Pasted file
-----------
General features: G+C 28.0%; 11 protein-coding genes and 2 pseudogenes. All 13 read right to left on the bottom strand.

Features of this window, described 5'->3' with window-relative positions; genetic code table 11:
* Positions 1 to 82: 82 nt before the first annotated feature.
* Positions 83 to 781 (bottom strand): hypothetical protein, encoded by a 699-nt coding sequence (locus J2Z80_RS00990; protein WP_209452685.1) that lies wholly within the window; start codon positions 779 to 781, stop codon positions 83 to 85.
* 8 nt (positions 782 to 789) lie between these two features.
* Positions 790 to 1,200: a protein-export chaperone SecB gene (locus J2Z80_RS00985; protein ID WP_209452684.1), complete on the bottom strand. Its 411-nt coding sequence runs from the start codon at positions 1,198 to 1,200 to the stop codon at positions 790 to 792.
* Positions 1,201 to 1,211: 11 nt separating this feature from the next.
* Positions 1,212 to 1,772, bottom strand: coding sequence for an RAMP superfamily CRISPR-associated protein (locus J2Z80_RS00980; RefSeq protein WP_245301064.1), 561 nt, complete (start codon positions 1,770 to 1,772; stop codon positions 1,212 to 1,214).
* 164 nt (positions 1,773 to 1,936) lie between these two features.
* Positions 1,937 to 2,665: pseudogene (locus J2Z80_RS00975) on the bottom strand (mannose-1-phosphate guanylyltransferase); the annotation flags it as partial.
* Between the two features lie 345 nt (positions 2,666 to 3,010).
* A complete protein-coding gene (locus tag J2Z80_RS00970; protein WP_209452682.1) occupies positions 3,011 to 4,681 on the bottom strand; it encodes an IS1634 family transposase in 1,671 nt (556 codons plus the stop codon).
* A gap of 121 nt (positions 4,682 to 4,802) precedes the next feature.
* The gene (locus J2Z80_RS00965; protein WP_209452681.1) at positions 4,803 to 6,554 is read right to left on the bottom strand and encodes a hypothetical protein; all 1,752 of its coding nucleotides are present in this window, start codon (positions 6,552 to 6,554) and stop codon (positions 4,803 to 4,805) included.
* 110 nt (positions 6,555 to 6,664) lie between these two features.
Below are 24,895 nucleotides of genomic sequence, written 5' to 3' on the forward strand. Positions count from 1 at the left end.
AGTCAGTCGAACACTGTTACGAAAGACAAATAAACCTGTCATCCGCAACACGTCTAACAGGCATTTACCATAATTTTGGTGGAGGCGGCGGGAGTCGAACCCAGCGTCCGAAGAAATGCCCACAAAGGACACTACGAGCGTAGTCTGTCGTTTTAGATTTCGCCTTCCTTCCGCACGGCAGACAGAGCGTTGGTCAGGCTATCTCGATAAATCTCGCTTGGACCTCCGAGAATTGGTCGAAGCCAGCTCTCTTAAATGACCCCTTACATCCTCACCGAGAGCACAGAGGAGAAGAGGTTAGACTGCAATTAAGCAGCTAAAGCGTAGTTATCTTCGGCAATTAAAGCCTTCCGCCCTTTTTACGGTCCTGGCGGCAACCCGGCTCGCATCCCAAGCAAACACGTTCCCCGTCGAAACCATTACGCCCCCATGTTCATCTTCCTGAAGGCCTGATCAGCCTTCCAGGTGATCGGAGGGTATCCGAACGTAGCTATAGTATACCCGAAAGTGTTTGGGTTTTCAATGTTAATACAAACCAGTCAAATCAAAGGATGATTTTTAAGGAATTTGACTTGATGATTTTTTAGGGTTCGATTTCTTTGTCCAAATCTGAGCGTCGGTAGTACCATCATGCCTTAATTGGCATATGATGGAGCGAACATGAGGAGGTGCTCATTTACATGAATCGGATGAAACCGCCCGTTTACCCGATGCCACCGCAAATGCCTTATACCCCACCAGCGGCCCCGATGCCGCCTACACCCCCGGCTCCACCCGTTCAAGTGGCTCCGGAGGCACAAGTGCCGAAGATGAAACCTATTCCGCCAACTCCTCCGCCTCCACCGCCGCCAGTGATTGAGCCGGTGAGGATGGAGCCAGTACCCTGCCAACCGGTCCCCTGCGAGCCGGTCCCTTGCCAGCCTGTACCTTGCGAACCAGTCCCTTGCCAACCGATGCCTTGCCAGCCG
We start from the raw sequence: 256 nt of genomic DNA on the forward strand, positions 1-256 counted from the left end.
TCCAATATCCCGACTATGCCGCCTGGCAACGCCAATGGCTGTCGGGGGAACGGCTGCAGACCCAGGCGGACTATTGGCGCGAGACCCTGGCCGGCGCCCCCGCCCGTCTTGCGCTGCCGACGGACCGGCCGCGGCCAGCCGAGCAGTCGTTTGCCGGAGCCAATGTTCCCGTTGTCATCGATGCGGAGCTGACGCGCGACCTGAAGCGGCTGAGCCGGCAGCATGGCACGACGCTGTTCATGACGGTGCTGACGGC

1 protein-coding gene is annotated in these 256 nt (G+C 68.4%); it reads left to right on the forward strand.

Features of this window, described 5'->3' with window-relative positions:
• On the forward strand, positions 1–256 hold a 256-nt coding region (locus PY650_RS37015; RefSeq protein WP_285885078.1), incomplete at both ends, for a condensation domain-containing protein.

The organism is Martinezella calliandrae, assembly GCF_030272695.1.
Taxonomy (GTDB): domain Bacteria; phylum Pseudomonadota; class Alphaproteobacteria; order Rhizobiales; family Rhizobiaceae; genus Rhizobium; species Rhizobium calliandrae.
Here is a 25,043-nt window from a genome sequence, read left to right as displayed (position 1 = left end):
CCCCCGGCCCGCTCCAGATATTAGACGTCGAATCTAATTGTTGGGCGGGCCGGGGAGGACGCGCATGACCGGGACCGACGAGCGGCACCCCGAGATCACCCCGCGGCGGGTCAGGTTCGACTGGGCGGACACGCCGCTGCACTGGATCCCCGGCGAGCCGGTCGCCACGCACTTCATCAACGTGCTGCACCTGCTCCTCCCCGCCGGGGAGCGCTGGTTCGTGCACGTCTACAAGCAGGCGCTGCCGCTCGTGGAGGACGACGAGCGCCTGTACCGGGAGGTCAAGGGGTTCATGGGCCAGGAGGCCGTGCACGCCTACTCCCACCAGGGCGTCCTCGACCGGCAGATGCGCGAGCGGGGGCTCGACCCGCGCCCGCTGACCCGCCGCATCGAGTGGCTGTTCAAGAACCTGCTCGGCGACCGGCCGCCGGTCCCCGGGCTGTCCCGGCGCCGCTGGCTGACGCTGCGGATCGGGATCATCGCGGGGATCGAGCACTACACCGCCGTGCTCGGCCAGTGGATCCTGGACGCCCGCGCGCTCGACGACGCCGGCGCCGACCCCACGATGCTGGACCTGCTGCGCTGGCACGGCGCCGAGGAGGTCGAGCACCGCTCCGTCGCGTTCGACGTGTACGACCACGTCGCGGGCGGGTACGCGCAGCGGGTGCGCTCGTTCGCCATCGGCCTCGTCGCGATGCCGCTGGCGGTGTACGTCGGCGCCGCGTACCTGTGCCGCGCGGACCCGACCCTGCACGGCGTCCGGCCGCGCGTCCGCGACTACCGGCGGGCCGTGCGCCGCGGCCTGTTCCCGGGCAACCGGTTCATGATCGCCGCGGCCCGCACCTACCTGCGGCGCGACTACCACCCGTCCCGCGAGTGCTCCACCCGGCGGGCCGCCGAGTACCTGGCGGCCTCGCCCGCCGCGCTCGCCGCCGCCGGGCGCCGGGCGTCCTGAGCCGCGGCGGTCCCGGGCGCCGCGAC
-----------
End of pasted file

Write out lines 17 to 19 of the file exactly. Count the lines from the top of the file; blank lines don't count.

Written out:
AGTCAGTCGAACACTGTTACGAAAGACAAATAAACCTGTCATCCGCAACACGTCTAACAGGCATTTACCATAATTTTGGTGGAGGCGGCGGGAGTCGAACCCAGCGTCCGAAGAAATGCCCACAAAGGACACTACGAGCGTAGTCTGTCGTTTTAGATTTCGCCTTCCTTCCGCACGGCAGACAGAGCGTTGGTCAGGCTATCTCGATAAATCTCGCTTGGACCTCCGAGAATTGGTCGAAGCCAGCTCTCTTAAATGACCCCTTACATCCTCACCGAGAGCACAGAGGAGAAGAGGTTAGACTGCAATTAAGCAGCTAAAGCGTAGTTATCTTCGGCAATTAAAGCCTTCCGCCCTTTTTACGGTCCTGGCGGCAACCCGGCTCGCATCCCAAGCAAACACGTTCCCCGTCGAAACCATTACGCCCCCATGTTCATCTTCCTGAAGGCCTGATCAGCCTTCCAGGTGATCGGAGGGTATCCGAACGTAGCTATAGTATACCCGAAAGTGTTTGGGTTTTCAATGTTAATACAAACCAGTCAAATCAAAGGATGATTTTTAAGGAATTTGACTTGATGATTTTTTAGGGTTCGATTTCTTTGTCCAAATCTGAGCGTCGGTAGTACCATCATGCCTTAATTGGCATATGATGGAGCGAACATGAGGAGGTGCTCATTTACATGAATCGGATGAAACCGCCCGTTTACCCGATGCCACCGCAAATGCCTTATACCCCACCAGCGGCCCCGATGCCGCCTACACCCCCGGCTCCACCCGTTCAAGTGGCTCCGGAGGCACAAGTGCCGAAGATGAAACCTATTCCGCCAACTCCTCCGCCTCCACCGCCGCCAGTGATTGAGCCGGTGAGGATGGAGCCAGTACCCTGCCAACCGGTCCCCTGCGAGCCGGTCCCTTGCCAGCCTGTACCTTGCGAACCAGTCCCTTGCCAACCGATGCCTTGCCAGCCG
We start from the raw sequence: 256 nt of genomic DNA on the forward strand, positions 1-256 counted from the left end.
TCCAATATCCCGACTATGCCGCCTGGCAACGCCAATGGCTGTCGGGGGAACGGCTGCAGACCCAGGCGGACTATTGGCGCGAGACCCTGGCCGGCGCCCCCGCCCGTCTTGCGCTGCCGACGGACCGGCCGCGGCCAGCCGAGCAGTCGTTTGCCGGAGCCAATGTTCCCGTTGTCATCGATGCGGAGCTGACGCGCGACCTGAAGCGGCTGAGCCGGCAGCATGGCACGACGCTGTTCATGACGGTGCTGACGGC